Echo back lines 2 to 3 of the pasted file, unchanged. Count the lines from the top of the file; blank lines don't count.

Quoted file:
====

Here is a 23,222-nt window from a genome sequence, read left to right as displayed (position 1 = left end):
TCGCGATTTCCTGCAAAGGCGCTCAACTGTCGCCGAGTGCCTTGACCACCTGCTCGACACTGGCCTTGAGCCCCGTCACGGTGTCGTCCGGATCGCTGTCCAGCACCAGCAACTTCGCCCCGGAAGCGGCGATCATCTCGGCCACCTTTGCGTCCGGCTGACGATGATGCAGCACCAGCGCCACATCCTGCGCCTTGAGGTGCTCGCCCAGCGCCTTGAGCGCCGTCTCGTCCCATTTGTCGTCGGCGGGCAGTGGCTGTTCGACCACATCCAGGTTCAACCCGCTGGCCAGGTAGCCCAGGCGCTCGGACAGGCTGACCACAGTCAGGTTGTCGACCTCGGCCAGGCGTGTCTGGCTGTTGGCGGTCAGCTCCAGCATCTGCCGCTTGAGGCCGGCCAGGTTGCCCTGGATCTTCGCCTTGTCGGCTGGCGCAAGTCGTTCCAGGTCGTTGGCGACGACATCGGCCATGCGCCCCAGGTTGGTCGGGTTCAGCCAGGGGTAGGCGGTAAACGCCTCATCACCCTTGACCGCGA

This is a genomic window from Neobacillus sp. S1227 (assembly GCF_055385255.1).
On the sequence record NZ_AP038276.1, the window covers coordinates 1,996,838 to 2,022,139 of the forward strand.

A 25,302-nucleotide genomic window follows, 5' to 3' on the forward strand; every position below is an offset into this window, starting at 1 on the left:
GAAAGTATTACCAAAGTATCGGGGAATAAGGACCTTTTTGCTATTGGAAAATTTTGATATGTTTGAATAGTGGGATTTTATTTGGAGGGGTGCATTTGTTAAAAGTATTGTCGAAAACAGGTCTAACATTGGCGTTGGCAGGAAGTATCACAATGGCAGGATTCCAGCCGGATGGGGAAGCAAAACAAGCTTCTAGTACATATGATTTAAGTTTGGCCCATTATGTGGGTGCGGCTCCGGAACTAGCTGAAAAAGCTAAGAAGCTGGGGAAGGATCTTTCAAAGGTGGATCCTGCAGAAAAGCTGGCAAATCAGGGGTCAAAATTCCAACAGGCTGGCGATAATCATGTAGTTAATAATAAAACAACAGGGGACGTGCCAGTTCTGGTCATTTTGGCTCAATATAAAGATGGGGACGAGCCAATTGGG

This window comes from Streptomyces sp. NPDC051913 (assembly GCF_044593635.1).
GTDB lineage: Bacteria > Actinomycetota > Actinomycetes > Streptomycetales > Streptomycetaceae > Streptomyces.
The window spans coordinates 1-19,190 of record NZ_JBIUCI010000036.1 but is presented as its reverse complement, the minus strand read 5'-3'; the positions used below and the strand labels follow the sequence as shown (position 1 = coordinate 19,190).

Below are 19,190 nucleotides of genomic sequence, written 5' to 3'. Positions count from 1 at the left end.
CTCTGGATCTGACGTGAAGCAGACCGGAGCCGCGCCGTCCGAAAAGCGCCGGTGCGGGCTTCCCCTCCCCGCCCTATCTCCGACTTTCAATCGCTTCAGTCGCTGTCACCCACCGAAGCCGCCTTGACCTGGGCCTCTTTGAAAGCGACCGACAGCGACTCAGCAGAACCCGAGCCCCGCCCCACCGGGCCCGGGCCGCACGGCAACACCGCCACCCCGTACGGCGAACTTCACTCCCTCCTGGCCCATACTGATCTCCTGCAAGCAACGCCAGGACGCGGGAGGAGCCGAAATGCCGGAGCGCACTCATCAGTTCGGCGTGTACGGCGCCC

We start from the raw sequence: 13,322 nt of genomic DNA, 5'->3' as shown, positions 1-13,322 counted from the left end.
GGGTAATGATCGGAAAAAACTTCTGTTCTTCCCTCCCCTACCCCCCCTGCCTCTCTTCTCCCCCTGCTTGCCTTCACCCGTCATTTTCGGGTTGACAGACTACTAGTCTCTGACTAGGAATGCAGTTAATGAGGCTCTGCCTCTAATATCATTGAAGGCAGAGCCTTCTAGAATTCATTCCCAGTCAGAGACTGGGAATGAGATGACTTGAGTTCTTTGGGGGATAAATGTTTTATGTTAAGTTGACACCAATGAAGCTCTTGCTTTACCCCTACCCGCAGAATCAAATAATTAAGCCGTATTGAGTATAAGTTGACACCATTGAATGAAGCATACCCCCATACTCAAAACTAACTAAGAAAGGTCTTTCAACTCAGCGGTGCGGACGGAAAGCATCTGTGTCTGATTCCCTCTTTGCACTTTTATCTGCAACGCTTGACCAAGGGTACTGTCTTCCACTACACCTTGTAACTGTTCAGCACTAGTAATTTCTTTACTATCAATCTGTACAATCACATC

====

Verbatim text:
TCGCGATTTCCTGCAAAGGCGCTCAACTGTCGCCGAGTGCCTTGACCACCTGCTCGACACTGGCCTTGAGCCCCGTCACGGTGTCGTCCGGATCGCTGTCCAGCACCAGCAACTTCGCCCCGGAAGCGGCGATCATCTCGGCCACCTTTGCGTCCGGCTGACGATGATGCAGCACCAGCGCCACATCCTGCGCCTTGAGGTGCTCGCCCAGCGCCTTGAGCGCCGTCTCGTCCCATTTGTCGTCGGCGGGCAGTGGCTGTTCGACCACATCCAGGTTCAACCCGCTGGCCAGGTAGCCCAGGCGCTCGGACAGGCTGACCACAGTCAGGTTGTCGACCTCGGCCAGGCGTGTCTGGCTGTTGGCGGTCAGCTCCAGCATCTGCCGCTTGAGGCCGGCCAGGTTGCCCTGGATCTTCGCCTTGTCGGCTGGCGCAAGTCGTTCCAGGTCGTTGGCGACGACATCGGCCATGCGCCCCAGGTTGGTCGGGTTCAGCCAGGGGTAGGCGGTAAACGCCTCATCACCCTTGACCGCGA

This is a genomic window from Neobacillus sp. S1227 (assembly GCF_055385255.1).